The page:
• Customer Journey Maps: Tool and Example – Lisa Custer, Firefly Consulting, discusses how to create a customer journey map, how it becomes more than a robust voice of the customer tool, and provides a real-world example of a customer journey map in action.

Jim L. Smith’s Jim’s Gems for the month of July, 2017:

  • The Role of Specification Limits – They are primarily for interactions with customers and management – Many people, from engineers to managers to quality professionals to technicians, possess limited understanding of product and process (manufacturing) limits. The third types of limits are: disposition limits… The specification limits are defines as – The general definition is limits within which a product would be expected to perform its stated and intended function for customer use. Specification limits, therefore, are related to product design. They should be set in the product design phase and effectively fixed for manufacture.. The specification limits may not play a direct role in process control limits within the manufacturing environment, but they do facilitate determination of useful product disposition limits. Additionally, they can even play a role in determining required sensitivity levels in setting process control limits.. Furthermore, specification limits are primarily for interactions with customers and management. Also, they are very useful in the calculation of Process Capability Index (Cpk) statistics.

I look forward to your active participation in enriching the blog carnival as we pursue our journey in exploring the happenings across quality management blogs…………

Note: The images depicted here above are through courtesy of respective websites who have the copyrights for the respective images.

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Business Sutra |3.1| Ethical and Moral Dilemmas

Business Sutra |3| Business Ethics and Morals

In the first episode of the TV serial on CNBC 18, spread over three segments, Devdutt Pattanaik presented to us the most visible form of the business – the corporation : its meaning, its purpose and its action perspective.

In the second episode Devdutt Pattanaik discusses Leadership: Role of the leader, Context of the leader and Leadership in different business cycles.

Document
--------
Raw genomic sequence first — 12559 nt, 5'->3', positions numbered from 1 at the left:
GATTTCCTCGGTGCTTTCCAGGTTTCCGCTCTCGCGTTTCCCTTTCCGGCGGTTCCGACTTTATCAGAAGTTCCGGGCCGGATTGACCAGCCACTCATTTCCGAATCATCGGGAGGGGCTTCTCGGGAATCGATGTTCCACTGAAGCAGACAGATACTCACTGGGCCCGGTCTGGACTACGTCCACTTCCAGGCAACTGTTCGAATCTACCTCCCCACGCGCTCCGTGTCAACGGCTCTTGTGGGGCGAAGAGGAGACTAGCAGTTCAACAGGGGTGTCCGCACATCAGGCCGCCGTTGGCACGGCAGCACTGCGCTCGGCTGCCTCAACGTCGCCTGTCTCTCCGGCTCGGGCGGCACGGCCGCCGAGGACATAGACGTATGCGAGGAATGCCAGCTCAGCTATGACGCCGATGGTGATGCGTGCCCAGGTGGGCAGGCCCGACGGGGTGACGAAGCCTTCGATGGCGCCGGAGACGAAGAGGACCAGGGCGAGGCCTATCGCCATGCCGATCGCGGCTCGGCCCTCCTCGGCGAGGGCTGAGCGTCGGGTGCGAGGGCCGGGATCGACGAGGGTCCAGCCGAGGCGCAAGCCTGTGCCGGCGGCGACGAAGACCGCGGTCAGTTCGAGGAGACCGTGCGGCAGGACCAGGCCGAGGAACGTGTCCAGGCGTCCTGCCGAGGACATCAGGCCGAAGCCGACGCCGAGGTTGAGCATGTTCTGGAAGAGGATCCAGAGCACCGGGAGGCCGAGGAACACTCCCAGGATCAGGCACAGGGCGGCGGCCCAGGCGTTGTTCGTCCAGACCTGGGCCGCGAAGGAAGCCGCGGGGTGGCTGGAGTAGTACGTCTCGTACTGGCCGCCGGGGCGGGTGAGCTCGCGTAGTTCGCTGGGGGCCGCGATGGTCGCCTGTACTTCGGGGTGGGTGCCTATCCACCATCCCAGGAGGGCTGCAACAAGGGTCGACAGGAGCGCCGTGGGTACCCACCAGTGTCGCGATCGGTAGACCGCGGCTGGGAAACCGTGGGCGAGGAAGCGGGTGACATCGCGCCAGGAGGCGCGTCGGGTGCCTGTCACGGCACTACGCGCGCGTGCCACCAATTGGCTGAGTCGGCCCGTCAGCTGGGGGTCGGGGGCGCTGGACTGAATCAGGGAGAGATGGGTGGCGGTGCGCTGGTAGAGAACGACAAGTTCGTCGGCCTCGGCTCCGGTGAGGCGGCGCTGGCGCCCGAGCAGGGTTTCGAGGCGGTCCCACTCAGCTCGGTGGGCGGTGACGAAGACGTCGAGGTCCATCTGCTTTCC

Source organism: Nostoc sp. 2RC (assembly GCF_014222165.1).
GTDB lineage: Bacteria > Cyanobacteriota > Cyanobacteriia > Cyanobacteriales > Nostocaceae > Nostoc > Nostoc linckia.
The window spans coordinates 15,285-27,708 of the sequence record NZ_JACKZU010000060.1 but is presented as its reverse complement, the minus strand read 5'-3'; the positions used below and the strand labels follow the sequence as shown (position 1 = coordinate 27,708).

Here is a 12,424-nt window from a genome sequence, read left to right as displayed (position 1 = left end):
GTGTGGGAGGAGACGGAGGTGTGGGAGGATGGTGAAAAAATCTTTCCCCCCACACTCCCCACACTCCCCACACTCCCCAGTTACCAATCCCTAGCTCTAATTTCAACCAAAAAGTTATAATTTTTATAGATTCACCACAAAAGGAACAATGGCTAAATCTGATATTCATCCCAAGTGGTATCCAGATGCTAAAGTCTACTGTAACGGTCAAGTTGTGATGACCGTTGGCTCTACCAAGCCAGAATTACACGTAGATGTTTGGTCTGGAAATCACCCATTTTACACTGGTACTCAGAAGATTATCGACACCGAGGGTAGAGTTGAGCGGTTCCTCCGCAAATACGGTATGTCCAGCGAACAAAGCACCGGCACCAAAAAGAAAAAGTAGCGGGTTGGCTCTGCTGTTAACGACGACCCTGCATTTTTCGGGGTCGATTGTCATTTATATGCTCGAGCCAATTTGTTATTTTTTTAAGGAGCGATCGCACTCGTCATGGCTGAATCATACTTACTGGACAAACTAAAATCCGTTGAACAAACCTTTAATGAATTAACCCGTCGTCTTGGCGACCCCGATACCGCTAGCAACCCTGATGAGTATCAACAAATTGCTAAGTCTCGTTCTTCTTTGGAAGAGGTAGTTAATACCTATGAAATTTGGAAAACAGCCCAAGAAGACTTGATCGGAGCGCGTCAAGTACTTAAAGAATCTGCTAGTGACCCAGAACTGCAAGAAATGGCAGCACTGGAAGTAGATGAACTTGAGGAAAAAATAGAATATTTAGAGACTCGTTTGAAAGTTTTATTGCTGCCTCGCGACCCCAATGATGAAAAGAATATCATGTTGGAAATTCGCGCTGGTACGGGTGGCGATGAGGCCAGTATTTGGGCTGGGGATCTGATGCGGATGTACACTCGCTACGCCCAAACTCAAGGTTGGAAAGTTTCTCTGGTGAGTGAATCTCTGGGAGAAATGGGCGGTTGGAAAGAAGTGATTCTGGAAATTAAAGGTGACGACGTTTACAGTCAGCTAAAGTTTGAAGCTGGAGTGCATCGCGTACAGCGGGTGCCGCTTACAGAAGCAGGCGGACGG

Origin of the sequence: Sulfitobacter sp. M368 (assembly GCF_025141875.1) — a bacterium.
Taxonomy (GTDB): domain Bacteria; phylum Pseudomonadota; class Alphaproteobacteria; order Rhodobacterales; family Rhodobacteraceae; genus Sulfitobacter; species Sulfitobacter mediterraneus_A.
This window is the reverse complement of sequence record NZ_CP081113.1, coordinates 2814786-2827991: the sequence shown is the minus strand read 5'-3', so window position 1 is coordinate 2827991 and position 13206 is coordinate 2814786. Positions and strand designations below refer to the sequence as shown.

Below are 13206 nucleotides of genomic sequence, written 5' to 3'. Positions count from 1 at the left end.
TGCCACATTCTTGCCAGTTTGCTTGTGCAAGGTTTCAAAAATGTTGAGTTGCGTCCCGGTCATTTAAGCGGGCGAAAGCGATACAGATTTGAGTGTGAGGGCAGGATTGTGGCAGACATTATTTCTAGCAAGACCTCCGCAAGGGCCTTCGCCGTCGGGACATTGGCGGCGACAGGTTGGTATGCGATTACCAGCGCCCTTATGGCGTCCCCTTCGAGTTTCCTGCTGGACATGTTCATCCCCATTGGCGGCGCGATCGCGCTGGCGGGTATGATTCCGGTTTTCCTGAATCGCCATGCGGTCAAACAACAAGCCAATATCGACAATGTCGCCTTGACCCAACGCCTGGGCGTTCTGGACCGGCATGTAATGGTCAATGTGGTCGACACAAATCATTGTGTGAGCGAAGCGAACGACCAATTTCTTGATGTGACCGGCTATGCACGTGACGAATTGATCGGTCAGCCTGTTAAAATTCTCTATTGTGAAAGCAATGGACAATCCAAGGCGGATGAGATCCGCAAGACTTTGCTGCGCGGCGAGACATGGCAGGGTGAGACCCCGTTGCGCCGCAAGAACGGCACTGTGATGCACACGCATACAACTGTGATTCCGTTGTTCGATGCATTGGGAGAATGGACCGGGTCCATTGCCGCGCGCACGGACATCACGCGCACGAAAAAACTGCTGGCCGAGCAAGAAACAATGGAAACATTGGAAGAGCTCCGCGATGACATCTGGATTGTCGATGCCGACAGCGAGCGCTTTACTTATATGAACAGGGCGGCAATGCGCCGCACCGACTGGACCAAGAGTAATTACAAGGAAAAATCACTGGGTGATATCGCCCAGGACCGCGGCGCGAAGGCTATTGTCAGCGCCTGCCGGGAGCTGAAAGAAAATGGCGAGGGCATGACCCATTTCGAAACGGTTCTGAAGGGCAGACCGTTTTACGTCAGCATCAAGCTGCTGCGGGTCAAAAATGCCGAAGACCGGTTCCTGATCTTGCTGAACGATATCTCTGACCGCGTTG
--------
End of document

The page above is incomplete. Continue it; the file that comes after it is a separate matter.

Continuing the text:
The third episode relates to the ethical and moral dilemmas of the leader, and hence in turns that of the organization. The ethics and morality are the human concepts. Animals and plants belong to Prakriti or nature, where no one has choices. Everyone is fettered to their nature. Purusha or humans have the unique ability to make choices and hence reject what is ‘in their nature’ – the idea of dharma comes from this space, the core ethical and moral values of the human being. The concept is beautifully illustrated in the Ramayana and the Mahabharata. Dharma is a principle, not a rule, which is why in Ramayana rules are upheld and in Mahabharata rules are broken. Beneath the actions of Ram and Krishna is dharma – which may result in rule making or rule breaking, depending on the context.

Business Sutra |3.1| Ethical and Moral Dilemmas

Let us begin with first  things first and take a glance at what do values, ethics and morality mean- in the western management literature.

Bahaudin Mujtaba presents Understanding ethics and morality in business . He states that values are professed statements of one’s beliefs, ethics is delivering on one’s professed values and morals are actions of good conduct as judged by the society that enhance the welfare of human beings. ..With an understanding of values, ethics and morals while using ethical principles, a business owner or leader can form a framework for effective decision-making with formalized strategies. The willingness to add ethical principles to the decision-making structure indicates a desire to promote fairness, as well as prevent potential ethical problems from occurring.

Surbhi S has clearly presented the Difference Between Morals and Ethics . The word Morals is derived from a Greek word “Mos” which means custom. On the other hand, if we talk about Ethics, it is also derived from a Greek word “Ethikos” which means character. Put simply, morals are the customs established by group of individuals whereas ethics defines the character of an individual.

Basis for comparison Morals Ethics
Meaning Morals are the beliefs of the individual or group as to what is right or wrong. Ethics are the guiding principles which help the individual or group to decide what is good or bad.
What is it? General principles set by group Response to a specific situation
Root word Mos which means custom Ethikos which means character
Governed By Social and cultural norms Individual or Legal and Professional norms
Deals with Principles of right and wrong Right and wrong conduct
Applicability in Business No Yes
Consistency Morals may differ from society to society and culture to culture. Ethics are generally uniform.
Expression Morals are expressed in the form of general rules and statements. Ethics are abstract.
Freedom to think and choose No Yes

Business Ethics is a brief, structured, treatise on the subject.

Conventional Approach to Business Ethics  is a presentation prepared on the 7th Chapter – Business Ethics Fundamentals – from the book Business and Society. We get a quick-glance view of serval fundamentals of the subject.

12 Ethical Principles for Business Executives : Ethical values, when translated into active language, establishing standards or rules that describe the kind of behavior an ethical person should and should not engage in, are ethical principles. The following list of principles incorporates the characteristics and values that most people associate with ethical behavior. 

  • HONESTY – honest and truthful in all their dealings.
  • INTEGRITY – personal integrity and the courage of their convictions by doing what they think is right even when there is great pressure to do otherwise.
  • PROMISE-KEEPING & TRUSTWORTHINESS – worthy of trust.
  • LOYALTY – worthy of trust, demonstrate fidelity and loyalty to persons and institutions by friendship in adversity, support and devotion to duty.